Food safety experts and the public have criticized the FDA’s food safety system and questioned whether it properly safeguards Americans from foodborne
diseases. Thus, Congress asked the Institute of Medicine (IOM) to examine the gaps in the current food safety system under the purview of the FDA and to identify the tools needed to improve food safety. Although the FDA recently created the Office of Foods to oversee and coordinate all food policy efforts within the agency, the FDA’s approach to food safety continues to be reactive, lacking a systematic focus on prevention. The IOM committee’s report, Enhancing Food Safety: The Role of the Food and Drug Administration, suggests that the FDA lacks a comprehensive vision for food safety and says it should change its approach in order to properly protect the nation’s food.

Loosely translated, the Institute of Medicine’s consensus report finds that the FDA simply cannot protect this country’s food supply in the modern world, and that the approach needs to change before things get worse . . . or just stay the same.  Some of the IOM’s specific findings and suggestions:

1.  The agency should use a risk-based approach to evaluate food safety problems rather than its current reactive approach to food safety.

2.  The FDA should define the roles of all responsible parties, including suppliers, farmers, retailers, consumers, and government agencies among others. The FDA also should develop a comprehensive, transparent strategy for choosing the level and intensity of policy interventions, which can range from setting standards to educating the public.

3.  The FDA has limited analytical expertise and lacks the infrastructure to collect, analyze, interpret, manage, and share data, thus precluding the FDA from using data to support decision making. It is critical that the FDA evaluate its food safety data needs including surveillance, behavioral, economic, food production, and other data based on a risk approach. The FDA reports that sharing data among government agencies is difficult; therefore, the committee recommends that the FDA review the data sharing statutes and policies and develop plans to improve the sharing of data in a timelier manner by all federal, state, and local food safety agencies.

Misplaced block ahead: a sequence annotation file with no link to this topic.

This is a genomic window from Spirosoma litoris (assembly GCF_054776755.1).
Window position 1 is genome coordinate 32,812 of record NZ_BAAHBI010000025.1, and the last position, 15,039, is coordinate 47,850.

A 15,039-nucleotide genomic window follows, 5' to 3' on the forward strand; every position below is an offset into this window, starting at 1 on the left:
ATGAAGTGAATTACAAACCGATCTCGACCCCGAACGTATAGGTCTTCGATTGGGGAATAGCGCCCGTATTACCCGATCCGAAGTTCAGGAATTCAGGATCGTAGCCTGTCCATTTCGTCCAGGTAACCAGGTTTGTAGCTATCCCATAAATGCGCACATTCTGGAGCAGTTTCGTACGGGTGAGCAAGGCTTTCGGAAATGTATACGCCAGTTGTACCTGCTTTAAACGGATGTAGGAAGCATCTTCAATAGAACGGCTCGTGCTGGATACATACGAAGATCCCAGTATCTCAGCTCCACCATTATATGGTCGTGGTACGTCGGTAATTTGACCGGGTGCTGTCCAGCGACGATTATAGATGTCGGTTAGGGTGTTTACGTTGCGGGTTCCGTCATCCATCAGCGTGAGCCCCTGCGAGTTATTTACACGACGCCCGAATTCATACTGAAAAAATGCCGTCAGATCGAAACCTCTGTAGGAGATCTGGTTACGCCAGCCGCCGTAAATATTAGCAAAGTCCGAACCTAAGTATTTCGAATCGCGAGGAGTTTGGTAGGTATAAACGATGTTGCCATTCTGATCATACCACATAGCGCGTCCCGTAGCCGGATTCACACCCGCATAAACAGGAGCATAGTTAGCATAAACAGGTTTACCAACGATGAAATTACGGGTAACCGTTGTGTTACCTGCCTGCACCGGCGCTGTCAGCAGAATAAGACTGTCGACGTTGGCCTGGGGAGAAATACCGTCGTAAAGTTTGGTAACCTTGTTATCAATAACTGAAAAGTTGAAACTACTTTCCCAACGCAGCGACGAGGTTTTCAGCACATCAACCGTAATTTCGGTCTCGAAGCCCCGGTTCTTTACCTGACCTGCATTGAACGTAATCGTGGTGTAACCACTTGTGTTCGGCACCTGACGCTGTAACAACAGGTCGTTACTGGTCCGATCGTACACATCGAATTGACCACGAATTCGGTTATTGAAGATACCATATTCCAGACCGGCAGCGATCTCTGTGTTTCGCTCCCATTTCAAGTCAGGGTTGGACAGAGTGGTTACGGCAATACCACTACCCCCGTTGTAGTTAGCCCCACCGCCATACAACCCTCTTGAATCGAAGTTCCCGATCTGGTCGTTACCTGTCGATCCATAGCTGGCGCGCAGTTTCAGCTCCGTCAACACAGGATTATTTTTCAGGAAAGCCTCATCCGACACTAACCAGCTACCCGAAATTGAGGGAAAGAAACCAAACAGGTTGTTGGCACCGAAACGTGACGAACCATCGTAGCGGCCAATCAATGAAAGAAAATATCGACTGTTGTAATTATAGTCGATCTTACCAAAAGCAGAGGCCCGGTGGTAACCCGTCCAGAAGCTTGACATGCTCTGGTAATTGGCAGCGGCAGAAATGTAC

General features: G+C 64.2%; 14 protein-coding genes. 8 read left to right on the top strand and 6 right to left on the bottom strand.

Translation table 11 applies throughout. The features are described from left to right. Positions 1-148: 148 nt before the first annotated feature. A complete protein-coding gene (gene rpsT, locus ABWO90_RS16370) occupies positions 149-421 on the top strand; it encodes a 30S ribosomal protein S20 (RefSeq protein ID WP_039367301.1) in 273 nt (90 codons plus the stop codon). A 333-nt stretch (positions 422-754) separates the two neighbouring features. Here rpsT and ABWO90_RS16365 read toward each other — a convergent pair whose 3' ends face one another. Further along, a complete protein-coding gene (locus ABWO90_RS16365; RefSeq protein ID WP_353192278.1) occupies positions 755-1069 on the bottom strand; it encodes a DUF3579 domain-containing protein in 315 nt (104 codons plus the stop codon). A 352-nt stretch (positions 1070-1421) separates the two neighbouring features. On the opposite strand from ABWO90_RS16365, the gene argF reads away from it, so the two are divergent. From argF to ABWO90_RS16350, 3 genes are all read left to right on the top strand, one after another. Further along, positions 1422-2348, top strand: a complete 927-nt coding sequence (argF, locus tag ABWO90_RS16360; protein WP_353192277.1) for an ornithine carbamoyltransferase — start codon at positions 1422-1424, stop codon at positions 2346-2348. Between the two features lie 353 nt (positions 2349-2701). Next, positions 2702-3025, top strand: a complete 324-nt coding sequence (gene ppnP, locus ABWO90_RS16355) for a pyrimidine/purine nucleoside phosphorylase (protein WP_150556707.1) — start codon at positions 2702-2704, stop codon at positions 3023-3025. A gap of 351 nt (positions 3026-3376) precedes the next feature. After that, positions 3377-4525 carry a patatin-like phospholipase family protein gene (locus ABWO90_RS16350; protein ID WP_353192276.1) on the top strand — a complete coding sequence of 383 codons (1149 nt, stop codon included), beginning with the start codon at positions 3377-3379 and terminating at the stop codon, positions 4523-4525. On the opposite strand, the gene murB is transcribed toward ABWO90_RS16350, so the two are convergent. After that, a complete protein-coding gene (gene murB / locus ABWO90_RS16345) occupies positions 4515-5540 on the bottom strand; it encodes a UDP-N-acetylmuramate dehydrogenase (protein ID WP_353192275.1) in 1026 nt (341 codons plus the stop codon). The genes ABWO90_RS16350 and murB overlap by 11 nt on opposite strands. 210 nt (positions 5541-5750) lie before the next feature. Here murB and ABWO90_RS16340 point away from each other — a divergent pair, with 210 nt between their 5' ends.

4.  Food safety activities, such as inspections, surveillance, and outbreak investigations, are divided between the states and the federal government. The states are responsible for foods produced or sold within their borders and the federal government shares jurisdiction with the state and local governments for food transferred across state borders. However,these systems are not well integrated; a more integrated system would minimize duplication of food safety activities by leveraging the efforts of the state and local governments. In an effort to normalize and integrate food safety practices across the nation, the FDA should provide
standards to states and localities and oversee their implementation.

5.  The FDA’s Office of Foods needs direct authority over the inspectors who work in the field, to minimize substantial delays in policy implementation that affect how inspections are conducted. Also, to increase efficiency, the FDA should streamline inspections to ensure that the amount of time and rigor used to inspect a facility is based on risks to the public’s health and should set minimum standards for the frequency and intensity of the inspections of all facilities. Since a number of food safety inspections already are conducted at the state and local levels, the committee recommends that, once their food safety programs and activities meet federal standards, the FDA conduct fewer inspections and instead delegate them to the states and localities. A small group of inspectors should remain within the FDA to audit inspections, provide specialty expertise, develop training material for inspectors, and conduct inspections in situations of special need.

6.  In order for the FDA to better ensure food safety, legislative and organizational
changes are necessary. Most notably, Congress should consider taking legislative action to provide the FDA with the authority it needs to fulfill its food safety mission. Within the FDA, authority over field activities should shift from its Office of Regulatory Affairs to its Office of Foods. Such a change will ensure that responsibility lies with well-trained personnel with specialized expertise in food safety and risk-based principles of food safety management.